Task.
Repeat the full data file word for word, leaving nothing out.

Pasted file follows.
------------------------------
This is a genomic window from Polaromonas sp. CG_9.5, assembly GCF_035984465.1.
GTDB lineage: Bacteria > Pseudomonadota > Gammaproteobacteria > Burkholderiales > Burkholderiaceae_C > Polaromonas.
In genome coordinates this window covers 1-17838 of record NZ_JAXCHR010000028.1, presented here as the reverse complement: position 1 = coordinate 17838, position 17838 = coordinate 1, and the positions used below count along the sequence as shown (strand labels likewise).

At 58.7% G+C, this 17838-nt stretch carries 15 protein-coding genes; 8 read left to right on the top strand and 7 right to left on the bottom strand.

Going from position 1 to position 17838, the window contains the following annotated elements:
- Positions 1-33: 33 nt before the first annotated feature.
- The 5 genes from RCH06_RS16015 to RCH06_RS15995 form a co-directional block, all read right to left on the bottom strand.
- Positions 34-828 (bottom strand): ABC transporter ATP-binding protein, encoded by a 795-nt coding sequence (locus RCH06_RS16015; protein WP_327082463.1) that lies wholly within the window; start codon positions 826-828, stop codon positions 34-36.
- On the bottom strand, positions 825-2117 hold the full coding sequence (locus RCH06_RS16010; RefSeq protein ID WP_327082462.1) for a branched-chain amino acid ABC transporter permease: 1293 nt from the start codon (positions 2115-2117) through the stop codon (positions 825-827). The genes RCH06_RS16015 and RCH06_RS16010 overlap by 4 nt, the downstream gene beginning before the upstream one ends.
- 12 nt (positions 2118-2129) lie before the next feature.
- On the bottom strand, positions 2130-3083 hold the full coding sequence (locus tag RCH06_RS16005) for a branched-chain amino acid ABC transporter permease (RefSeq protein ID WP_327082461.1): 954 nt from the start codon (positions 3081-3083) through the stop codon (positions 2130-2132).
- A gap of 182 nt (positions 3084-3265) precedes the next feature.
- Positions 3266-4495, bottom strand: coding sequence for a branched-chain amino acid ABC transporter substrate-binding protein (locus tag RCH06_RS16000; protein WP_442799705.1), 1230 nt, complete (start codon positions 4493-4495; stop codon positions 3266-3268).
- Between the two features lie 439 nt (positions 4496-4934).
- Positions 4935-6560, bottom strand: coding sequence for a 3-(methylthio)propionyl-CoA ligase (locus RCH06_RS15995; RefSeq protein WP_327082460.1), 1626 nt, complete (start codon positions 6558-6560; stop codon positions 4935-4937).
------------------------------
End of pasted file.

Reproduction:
This is a genomic window from Polaromonas sp. CG_9.5, assembly GCF_035984465.1.
GTDB lineage: Bacteria > Pseudomonadota > Gammaproteobacteria > Burkholderiales > Burkholderiaceae_C > Polaromonas.
In genome coordinates this window covers 1-17838 of record NZ_JAXCHR010000028.1, presented here as the reverse complement: position 1 = coordinate 17838, position 17838 = coordinate 1, and the positions used below count along the sequence as shown (strand labels likewise).

At 58.7% G+C, this 17838-nt stretch carries 15 protein-coding genes; 8 read left to right on the top strand and 7 right to left on the bottom strand.

Going from position 1 to position 17838, the window contains the following annotated elements:
- Positions 1-33: 33 nt before the first annotated feature.
- The 5 genes from RCH06_RS16015 to RCH06_RS15995 form a co-directional block, all read right to left on the bottom strand.
- Positions 34-828 (bottom strand): ABC transporter ATP-binding protein, encoded by a 795-nt coding sequence (locus RCH06_RS16015; protein WP_327082463.1) that lies wholly within the window; start codon positions 826-828, stop codon positions 34-36.
- On the bottom strand, positions 825-2117 hold the full coding sequence (locus RCH06_RS16010; RefSeq protein ID WP_327082462.1) for a branched-chain amino acid ABC transporter permease: 1293 nt from the start codon (positions 2115-2117) through the stop codon (positions 825-827). The genes RCH06_RS16015 and RCH06_RS16010 overlap by 4 nt, the downstream gene beginning before the upstream one ends.
- 12 nt (positions 2118-2129) lie before the next feature.
- On the bottom strand, positions 2130-3083 hold the full coding sequence (locus tag RCH06_RS16005) for a branched-chain amino acid ABC transporter permease (RefSeq protein ID WP_327082461.1): 954 nt from the start codon (positions 3081-3083) through the stop codon (positions 2130-2132).
- A gap of 182 nt (positions 3084-3265) precedes the next feature.
- Positions 3266-4495, bottom strand: coding sequence for a branched-chain amino acid ABC transporter substrate-binding protein (locus tag RCH06_RS16000; protein WP_442799705.1), 1230 nt, complete (start codon positions 4493-4495; stop codon positions 3266-3268).
- Between the two features lie 439 nt (positions 4496-4934).
- Positions 4935-6560, bottom strand: coding sequence for a 3-(methylthio)propionyl-CoA ligase (locus RCH06_RS15995; RefSeq protein WP_327082460.1), 1626 nt, complete (start codon positions 6558-6560; stop codon positions 4935-4937).